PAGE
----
A couple years ago, RedHat Linux was a completely open-source, freely-available linux solution that brought linux to the masses. Then, RedHat changed the paradigm: they wanted to transform RHL to a corporate supported linux, and enjoined with the Fedora Project for community support. But now a choice had to be made for linux users-- stay with RedHat 9, purchase RedHat Enterprise Linux, or migrate to Fedora Linux.
But now, there are some new guys on the block, and one of them is CentOS -- the Community Enterprise OS. CentOS is not related to RedHat in any way -- what they do is take the open-source, freely-available RedHat Enterprise SRPMS (source RPMS), and make them available without the RedHat trademarks... all allowed under the terms of the licenses. CentOS allows members of the public to have an Enterprise-quality linux without the pressure to purchase it, or the obligation of signing a support contract.
CentOS may be found at http://www.centos.org. The website features articles about the organization, explains their licensing policy, and offers places for downloads. CentOS also sponsors support forums, although as a "linux", any questions that relate to linux can be found on the wild internet too.
CentOS is upgraded using the YUM (Yellowdog Updater Modified) utility. (I should note that YellowDog Linux may be thought of as "RedHat for Macintosh). There are archives all over the internet that may be accessed via yum, and it will solve the dependancy questions that are often encountered when adding a package.
CentOS comes with GNOME and KDE GUI interfaces available, although you are welcome to install anything written for Linux, and get it going. As OpenOffice2 is a recent release, CentOS 4.2 comes bundled with OO1.1, but I have upgraded it after the install using the RPM's at www.openoffice.org without any trouble. Other popular tools, such as Evolution, FireFox, Thunderbird, and VNC are included and ready to go.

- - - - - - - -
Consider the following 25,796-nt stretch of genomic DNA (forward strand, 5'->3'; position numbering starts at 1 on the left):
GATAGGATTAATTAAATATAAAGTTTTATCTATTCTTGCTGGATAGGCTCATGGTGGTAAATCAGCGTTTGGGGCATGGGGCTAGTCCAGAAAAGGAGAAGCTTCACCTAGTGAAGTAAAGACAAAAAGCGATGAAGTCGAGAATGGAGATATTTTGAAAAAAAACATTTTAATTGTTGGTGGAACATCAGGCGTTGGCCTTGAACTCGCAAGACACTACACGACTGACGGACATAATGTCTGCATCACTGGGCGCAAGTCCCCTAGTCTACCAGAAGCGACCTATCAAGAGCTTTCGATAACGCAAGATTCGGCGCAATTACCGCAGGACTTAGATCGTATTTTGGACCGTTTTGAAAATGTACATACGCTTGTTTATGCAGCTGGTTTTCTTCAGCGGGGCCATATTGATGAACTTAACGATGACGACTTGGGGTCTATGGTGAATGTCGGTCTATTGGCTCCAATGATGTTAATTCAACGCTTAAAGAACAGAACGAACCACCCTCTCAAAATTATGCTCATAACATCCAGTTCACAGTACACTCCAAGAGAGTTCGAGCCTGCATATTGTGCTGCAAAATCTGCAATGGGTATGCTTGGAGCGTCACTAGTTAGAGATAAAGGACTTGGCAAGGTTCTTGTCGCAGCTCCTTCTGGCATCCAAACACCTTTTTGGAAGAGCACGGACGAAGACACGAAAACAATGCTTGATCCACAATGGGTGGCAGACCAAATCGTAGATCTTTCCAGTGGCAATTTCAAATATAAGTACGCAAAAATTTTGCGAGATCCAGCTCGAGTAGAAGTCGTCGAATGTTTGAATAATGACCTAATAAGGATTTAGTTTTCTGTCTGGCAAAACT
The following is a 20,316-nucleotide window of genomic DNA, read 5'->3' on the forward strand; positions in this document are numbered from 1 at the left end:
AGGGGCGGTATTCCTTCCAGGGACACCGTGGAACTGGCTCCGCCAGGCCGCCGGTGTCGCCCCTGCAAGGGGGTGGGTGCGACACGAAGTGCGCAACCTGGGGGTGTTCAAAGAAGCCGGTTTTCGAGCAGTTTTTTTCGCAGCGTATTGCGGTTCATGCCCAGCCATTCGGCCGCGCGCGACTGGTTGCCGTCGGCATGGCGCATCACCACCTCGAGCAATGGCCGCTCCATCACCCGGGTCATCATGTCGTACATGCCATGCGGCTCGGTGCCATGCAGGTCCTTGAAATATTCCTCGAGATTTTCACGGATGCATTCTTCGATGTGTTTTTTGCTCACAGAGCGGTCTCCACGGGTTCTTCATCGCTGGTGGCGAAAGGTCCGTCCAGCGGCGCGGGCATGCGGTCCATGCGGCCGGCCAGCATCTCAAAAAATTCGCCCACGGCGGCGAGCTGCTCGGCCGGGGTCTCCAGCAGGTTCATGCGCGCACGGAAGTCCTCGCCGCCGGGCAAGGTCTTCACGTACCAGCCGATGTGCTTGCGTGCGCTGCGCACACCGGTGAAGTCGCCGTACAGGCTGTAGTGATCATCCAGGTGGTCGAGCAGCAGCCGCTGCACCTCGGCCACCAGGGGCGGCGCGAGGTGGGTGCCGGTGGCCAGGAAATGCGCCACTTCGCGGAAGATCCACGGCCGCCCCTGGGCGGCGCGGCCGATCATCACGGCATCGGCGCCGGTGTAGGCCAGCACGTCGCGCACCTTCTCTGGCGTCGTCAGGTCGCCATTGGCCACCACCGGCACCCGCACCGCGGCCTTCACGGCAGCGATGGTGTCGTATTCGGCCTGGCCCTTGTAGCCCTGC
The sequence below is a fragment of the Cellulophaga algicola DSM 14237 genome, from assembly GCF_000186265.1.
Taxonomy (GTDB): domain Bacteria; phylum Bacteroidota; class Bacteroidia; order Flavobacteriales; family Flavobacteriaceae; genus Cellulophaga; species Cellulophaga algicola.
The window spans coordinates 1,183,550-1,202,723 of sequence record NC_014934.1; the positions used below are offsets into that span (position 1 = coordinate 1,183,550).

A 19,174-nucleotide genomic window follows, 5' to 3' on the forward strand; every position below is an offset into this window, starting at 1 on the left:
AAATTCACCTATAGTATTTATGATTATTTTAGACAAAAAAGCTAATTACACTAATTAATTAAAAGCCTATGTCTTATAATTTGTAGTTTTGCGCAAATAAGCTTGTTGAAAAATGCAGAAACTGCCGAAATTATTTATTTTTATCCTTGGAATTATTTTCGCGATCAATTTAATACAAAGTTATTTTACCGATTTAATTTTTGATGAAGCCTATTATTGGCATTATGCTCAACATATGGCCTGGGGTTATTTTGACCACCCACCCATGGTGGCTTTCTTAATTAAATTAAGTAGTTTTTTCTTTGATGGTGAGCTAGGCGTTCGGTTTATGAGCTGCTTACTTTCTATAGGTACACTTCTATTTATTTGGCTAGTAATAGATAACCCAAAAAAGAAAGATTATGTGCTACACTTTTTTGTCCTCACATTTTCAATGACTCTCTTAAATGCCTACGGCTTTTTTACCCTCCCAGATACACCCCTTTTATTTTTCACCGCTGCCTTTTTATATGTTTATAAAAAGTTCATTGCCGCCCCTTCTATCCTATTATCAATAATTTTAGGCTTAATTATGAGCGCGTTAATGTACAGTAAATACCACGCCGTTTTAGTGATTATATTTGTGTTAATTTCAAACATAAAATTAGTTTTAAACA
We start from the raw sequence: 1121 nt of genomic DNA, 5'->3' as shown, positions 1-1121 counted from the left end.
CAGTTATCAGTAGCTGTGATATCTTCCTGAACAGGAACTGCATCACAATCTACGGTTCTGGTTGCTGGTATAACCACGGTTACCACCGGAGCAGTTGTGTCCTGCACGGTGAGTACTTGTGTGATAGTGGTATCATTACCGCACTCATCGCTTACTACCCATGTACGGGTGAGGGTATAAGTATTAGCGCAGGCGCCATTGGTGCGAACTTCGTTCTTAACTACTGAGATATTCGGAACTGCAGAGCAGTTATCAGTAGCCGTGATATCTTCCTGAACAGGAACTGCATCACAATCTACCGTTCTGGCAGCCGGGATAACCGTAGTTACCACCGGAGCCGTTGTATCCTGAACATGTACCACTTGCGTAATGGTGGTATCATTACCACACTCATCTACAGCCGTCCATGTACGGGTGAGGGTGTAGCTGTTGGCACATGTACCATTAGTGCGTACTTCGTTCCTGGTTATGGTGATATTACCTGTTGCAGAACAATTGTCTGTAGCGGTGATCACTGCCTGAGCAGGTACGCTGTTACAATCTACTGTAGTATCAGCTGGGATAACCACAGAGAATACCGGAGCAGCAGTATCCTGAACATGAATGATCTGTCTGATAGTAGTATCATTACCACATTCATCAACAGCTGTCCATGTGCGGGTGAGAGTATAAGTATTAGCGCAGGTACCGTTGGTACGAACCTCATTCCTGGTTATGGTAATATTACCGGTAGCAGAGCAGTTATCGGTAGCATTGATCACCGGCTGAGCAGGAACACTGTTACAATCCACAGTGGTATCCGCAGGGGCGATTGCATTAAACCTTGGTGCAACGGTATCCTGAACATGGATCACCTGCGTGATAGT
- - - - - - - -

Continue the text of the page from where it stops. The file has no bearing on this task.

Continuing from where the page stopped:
Once you install CentOS, you may find yourself searching for a few updates and additional packages to complete your desktop environment. Due to the fuzziness of licenses and technology codecs, you will have to find your own DVD player software and codecs. That is easy to find, but companies like RedHat and CentOS do not distribute these packages with the OS, as it avoids legal pressures and lawsuits. Just do a search on "xine", install the things that you desire, and you can watch your movies, too!
CentOS comes with the common compiling tools and debuggers. You can download sources from places on the internet, and compile them, just like you can on a RedHat or Fedora box. CentOS also uses the RPM (RedHat Package Manager) if you are able to find your chose program in a distributed package. I have also compiled my own kernels using both the supplied code, along with "vanilla" kernels from www.kernels.org
The present version of CentOS is 4.2 -- the same revision level of RedHat's Enterprise Product -- and it features the 2.6.9-11 Kernel. CentOS 4.2 runs faster on my Pentium III 666 MHz than Fedora Core 4 did.
Check out CentOS. It's stable, it's good, and it's Linux.